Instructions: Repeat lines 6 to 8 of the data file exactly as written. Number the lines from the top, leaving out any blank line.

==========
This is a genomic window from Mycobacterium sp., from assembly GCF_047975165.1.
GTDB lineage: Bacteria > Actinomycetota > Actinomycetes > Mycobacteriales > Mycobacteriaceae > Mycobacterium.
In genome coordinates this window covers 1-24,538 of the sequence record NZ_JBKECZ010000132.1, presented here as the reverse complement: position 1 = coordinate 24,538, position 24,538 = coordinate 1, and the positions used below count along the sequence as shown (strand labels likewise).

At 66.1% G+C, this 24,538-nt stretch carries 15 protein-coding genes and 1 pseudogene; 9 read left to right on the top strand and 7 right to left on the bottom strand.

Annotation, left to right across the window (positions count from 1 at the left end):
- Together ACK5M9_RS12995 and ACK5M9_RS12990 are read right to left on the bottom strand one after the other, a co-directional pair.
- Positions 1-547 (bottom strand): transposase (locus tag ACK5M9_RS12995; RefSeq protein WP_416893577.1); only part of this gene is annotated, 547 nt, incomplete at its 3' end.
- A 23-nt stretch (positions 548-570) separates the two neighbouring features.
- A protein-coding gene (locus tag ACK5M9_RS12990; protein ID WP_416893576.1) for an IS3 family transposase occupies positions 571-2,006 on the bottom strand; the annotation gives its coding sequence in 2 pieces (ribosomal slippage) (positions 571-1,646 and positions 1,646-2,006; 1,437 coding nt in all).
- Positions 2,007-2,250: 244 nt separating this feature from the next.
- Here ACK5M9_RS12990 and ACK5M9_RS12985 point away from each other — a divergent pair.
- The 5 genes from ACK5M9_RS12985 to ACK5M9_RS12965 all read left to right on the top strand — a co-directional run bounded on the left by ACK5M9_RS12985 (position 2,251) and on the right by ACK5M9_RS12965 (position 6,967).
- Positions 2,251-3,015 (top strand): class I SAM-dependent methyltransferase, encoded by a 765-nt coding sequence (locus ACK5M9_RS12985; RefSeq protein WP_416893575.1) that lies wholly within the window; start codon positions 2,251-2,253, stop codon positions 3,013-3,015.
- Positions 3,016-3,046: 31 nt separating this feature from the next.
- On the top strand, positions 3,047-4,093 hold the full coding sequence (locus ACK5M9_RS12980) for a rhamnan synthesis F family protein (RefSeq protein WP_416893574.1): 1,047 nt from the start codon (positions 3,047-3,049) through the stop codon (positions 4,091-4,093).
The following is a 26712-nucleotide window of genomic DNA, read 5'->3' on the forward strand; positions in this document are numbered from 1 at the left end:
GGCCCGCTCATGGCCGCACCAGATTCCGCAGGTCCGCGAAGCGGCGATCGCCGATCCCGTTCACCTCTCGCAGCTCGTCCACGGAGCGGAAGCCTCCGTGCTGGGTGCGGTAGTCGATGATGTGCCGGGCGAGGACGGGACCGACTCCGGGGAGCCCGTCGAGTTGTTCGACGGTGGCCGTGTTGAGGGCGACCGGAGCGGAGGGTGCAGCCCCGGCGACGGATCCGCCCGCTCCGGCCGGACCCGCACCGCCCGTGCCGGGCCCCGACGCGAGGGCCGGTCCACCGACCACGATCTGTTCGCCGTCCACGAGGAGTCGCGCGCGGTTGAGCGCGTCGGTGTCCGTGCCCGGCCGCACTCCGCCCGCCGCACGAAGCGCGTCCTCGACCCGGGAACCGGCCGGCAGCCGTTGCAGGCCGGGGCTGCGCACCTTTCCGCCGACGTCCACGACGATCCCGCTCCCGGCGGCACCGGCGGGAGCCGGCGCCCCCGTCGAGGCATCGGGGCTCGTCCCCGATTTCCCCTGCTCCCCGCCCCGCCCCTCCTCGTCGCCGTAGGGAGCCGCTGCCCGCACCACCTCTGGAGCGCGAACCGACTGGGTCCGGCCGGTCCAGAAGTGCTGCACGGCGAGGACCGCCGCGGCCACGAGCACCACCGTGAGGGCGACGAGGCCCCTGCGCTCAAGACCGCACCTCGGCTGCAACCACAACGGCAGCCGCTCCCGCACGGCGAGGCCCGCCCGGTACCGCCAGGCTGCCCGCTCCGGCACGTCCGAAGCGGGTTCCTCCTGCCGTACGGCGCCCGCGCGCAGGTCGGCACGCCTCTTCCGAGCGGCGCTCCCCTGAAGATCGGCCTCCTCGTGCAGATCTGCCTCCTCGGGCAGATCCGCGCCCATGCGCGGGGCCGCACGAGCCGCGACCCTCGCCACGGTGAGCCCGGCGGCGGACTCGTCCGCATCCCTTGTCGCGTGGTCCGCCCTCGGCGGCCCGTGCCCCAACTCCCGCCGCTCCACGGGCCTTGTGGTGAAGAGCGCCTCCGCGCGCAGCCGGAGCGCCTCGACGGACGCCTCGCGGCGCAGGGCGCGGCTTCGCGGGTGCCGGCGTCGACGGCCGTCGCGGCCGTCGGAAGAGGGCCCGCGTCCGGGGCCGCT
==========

- Together ACK5M9_RS12995 and ACK5M9_RS12990 are read right to left on the bottom strand one after the other, a co-directional pair.
- Positions 1-547 (bottom strand): transposase (locus tag ACK5M9_RS12995; RefSeq protein WP_416893577.1); only part of this gene is annotated, 547 nt, incomplete at its 3' end.
- A 23-nt stretch (positions 548-570) separates the two neighbouring features.